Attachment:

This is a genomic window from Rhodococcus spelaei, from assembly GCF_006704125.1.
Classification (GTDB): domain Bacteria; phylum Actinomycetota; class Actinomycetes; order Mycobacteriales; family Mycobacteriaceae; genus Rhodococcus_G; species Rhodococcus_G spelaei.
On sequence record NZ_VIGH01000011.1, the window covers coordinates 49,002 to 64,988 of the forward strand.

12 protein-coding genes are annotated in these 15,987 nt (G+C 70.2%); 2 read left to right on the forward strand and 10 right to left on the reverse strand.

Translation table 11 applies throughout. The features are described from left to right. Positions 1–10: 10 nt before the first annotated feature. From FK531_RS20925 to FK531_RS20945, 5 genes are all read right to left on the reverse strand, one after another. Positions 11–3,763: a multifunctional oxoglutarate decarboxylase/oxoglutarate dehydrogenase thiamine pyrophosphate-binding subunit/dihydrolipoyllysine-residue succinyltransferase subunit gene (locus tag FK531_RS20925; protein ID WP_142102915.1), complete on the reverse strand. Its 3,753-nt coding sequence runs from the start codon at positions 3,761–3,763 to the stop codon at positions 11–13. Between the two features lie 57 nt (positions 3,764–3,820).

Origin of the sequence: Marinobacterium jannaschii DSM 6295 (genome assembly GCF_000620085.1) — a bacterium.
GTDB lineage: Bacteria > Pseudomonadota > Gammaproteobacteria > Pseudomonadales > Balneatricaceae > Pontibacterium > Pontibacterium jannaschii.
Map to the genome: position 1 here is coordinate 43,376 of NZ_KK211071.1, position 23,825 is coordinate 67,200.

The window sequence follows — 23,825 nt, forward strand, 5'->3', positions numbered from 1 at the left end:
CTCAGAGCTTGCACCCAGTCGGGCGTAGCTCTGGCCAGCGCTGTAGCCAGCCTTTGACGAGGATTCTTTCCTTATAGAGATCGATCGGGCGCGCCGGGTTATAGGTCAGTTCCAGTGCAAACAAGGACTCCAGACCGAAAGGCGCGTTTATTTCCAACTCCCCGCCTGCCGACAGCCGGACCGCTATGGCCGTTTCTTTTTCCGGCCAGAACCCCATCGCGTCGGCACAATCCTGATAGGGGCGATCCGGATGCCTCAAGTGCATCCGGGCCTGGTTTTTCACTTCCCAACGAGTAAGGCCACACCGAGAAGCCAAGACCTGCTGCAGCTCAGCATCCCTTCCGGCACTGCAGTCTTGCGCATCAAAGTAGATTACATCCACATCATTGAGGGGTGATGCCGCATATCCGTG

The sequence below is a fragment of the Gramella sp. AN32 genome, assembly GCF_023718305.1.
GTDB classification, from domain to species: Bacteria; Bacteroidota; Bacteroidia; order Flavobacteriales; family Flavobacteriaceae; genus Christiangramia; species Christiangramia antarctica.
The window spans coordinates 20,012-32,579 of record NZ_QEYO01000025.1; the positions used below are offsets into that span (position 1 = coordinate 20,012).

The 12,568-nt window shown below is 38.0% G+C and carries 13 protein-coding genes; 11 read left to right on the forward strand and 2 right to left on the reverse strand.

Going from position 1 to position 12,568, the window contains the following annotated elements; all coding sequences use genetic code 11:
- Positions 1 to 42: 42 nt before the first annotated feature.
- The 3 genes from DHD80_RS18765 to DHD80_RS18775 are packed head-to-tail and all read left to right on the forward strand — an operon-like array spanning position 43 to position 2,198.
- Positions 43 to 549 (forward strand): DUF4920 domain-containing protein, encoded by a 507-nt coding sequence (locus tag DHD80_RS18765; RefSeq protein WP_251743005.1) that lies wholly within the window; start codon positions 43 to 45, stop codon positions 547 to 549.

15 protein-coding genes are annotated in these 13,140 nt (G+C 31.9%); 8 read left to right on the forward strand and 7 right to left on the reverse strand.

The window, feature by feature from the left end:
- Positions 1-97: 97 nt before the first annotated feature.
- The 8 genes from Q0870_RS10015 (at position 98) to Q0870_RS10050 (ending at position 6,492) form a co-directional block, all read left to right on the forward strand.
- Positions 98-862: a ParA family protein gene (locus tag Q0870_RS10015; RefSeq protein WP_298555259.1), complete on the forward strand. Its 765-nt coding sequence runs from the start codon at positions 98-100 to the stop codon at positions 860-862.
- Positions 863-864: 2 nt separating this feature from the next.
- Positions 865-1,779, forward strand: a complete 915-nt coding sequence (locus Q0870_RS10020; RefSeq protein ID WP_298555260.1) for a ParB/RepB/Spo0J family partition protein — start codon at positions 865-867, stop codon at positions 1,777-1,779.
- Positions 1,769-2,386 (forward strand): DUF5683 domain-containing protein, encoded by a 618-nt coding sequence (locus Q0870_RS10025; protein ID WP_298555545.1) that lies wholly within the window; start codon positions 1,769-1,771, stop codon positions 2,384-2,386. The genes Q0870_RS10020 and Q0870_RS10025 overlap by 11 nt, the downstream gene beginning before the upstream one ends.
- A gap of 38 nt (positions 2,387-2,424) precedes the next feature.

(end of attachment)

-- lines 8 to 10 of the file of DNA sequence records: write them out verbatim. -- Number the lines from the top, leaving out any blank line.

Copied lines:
Map to the genome: position 1 here is coordinate 43,376 of NZ_KK211071.1, position 23,825 is coordinate 67,200.

The window sequence follows — 23,825 nt, forward strand, 5'->3', positions numbered from 1 at the left end:
CTCAGAGCTTGCACCCAGTCGGGCGTAGCTCTGGCCAGCGCTGTAGCCAGCCTTTGACGAGGATTCTTTCCTTATAGAGATCGATCGGGCGCGCCGGGTTATAGGTCAGTTCCAGTGCAAACAAGGACTCCAGACCGAAAGGCGCGTTTATTTCCAACTCCCCGCCTGCCGACAGCCGGACCGCTATGGCCGTTTCTTTTTCCGGCCAGAACCCCATCGCGTCGGCACAATCCTGATAGGGGCGATCCGGATGCCTCAAGTGCATCCGGGCCTGGTTTTTCACTTCCCAACGAGTAAGGCCACACCGAGAAGCCAAGACCTGCTGCAGCTCAGCATCCCTTCCGGCACTGCAGTCTTGCGCATCAAAGTAGATTACATCCACATCATTGAGGGGTGATGCCGCATATCCGTG